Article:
Neurotransmitters are endogenous chemicals that enable neurotransmission.
Night vision is the ability to see in low-light conditions.
Nyctalopia, also called night-blindness, is a condition making it difficult or impossible to see in relatively low light.
Opsins are a group of proteins, made light-sensitive, via the chromophore retinal found in photoreceptor cells of the retina.
In cell biology, an organelle is a specialized subunit within a cell that has a specific function, in which their function is vital for the cell to live.
Peripheral vision is a part of vision that occurs only on the side gaze.
The photon is a type of elementary particle, the quantum of the electromagnetic field including electromagnetic radiation such as light, and the force carrier for the electromagnetic force (even when static via virtual particles).
Photopigments are unstable pigments that undergo a chemical change when they absorb light.
A photoreceptor cell is a specialized type of neuroepithelial cell found in the retina that is capable of visual phototransduction.
The Purkinje effect (sometimes called the Purkinje shift) is the tendency for the peak luminance sensitivity of the human eye to shift toward the blue end of the color spectrum at low illumination levels as part of dark adaptation.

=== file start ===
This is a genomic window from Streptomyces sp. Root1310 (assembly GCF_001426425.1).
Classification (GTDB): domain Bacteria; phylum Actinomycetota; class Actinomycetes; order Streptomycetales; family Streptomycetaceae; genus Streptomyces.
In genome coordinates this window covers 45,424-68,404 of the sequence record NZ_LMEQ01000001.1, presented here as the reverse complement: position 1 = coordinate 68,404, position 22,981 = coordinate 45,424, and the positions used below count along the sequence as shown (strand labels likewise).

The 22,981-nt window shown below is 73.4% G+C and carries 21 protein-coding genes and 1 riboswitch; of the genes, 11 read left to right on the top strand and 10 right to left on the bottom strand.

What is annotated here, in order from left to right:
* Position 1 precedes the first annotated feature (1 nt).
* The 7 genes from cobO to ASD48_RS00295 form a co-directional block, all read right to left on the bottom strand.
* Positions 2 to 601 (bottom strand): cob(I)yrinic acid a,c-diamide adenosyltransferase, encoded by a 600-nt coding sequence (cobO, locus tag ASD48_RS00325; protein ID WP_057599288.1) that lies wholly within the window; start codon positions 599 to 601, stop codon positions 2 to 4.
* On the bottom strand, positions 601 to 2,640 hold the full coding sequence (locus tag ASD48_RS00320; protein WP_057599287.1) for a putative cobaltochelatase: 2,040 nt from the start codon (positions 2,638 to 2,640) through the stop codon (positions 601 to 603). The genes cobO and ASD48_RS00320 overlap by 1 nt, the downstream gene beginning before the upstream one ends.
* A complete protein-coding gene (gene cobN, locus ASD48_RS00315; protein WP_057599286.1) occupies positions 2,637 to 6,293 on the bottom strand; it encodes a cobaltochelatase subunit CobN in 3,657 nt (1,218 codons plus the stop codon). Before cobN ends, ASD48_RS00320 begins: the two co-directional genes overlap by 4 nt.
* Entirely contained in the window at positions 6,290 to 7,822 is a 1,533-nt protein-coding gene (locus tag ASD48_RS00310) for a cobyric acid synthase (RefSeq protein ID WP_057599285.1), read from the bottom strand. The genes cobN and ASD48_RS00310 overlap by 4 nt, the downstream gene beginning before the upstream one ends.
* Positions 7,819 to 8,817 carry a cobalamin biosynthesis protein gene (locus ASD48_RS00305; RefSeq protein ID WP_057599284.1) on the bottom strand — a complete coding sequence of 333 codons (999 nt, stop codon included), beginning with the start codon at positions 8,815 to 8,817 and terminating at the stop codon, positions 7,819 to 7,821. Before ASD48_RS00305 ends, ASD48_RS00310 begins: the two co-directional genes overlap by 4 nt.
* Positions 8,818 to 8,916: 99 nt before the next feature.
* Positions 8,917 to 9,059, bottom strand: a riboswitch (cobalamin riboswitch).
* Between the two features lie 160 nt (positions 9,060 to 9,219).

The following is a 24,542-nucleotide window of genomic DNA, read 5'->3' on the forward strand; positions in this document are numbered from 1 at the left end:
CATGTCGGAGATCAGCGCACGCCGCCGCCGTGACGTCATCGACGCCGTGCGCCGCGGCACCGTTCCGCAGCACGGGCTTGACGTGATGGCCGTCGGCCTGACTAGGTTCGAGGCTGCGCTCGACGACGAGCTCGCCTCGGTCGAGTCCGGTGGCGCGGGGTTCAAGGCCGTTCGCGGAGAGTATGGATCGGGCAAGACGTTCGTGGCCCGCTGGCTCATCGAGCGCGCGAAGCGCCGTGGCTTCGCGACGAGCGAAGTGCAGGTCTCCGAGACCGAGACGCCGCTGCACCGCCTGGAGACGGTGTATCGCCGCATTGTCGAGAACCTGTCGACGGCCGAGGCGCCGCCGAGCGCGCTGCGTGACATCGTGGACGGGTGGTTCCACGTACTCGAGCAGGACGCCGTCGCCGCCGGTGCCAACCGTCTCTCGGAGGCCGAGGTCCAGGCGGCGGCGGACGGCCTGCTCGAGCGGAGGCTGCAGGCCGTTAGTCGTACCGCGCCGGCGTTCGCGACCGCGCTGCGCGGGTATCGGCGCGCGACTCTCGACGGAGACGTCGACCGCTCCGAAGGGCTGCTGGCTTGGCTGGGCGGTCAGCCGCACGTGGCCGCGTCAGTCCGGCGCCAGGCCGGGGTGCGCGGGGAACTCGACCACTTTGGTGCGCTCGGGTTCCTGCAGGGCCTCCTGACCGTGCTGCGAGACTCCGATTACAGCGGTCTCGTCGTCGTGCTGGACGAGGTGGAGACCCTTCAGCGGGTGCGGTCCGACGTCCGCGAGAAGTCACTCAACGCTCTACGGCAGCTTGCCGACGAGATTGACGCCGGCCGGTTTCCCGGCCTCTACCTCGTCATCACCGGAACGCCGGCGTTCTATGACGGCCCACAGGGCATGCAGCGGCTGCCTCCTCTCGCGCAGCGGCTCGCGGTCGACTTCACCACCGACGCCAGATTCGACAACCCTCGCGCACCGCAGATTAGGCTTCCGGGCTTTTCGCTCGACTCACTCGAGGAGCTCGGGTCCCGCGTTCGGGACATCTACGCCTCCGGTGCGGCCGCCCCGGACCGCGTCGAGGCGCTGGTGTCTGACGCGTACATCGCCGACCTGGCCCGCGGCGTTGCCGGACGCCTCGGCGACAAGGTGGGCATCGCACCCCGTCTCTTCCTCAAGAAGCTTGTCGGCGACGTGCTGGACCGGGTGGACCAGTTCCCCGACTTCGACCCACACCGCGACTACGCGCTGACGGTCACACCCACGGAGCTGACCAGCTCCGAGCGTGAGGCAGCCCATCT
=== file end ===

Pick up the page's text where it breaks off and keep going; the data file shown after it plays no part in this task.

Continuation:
Regulators of G protein signaling (or RGS) are protein structural domains that activate GTPases for heterotrimeric G-protein alpha-subunits.
The retina is the innermost, light-sensitive "coat", or layer, of shell tissue of the eye of most vertebrates and some molluscs.
As a part of the retina, bipolar cells exist between photoreceptors (rod cells and cone cells) and ganglion cells.
Horizontal cells are the laterally interconnecting neurons having cell bodies in the inner nuclear layer of the retina of vertebrate eyes.
Retinal is also known as retinaldehyde.
The pigmented layer of retina or retinal pigment epithelium (RPE) is the pigmented cell layer just outside the neurosensory retina that nourishes retinal visual cells, and is firmly attached to the underlying choroid and overlying retinal visual cells.
Rhodopsin (also known as visual purple) is a light-sensitive receptor protein involved in visual phototransduction.
The sclera, also known as the white of the eye, is the opaque, fibrous, protective, outer layer of the human eye containing mainly collagen and some elastic fiber.
Scotopic vision is the vision of the eye under low-light levels.
In the nervous system, a synapse is a structure that permits a neuron (or nerve cell) to pass an electrical or chemical signal to another neuron or to the target efferent cell.
Transducin (Gt) is a protein naturally expressed in vertebrate retina rods and cones and it is very important in vertebrate phototransduction.
The visual system is the part of the central nervous system which gives organisms the ability to process visual detail, as well as enabling the formation of several non-image photo response functions.
Vitamin A is a group of unsaturated nutritional organic compounds that includes retinol, retinal, retinoic acid, and several provitamin A carotenoids (most notably beta-carotene).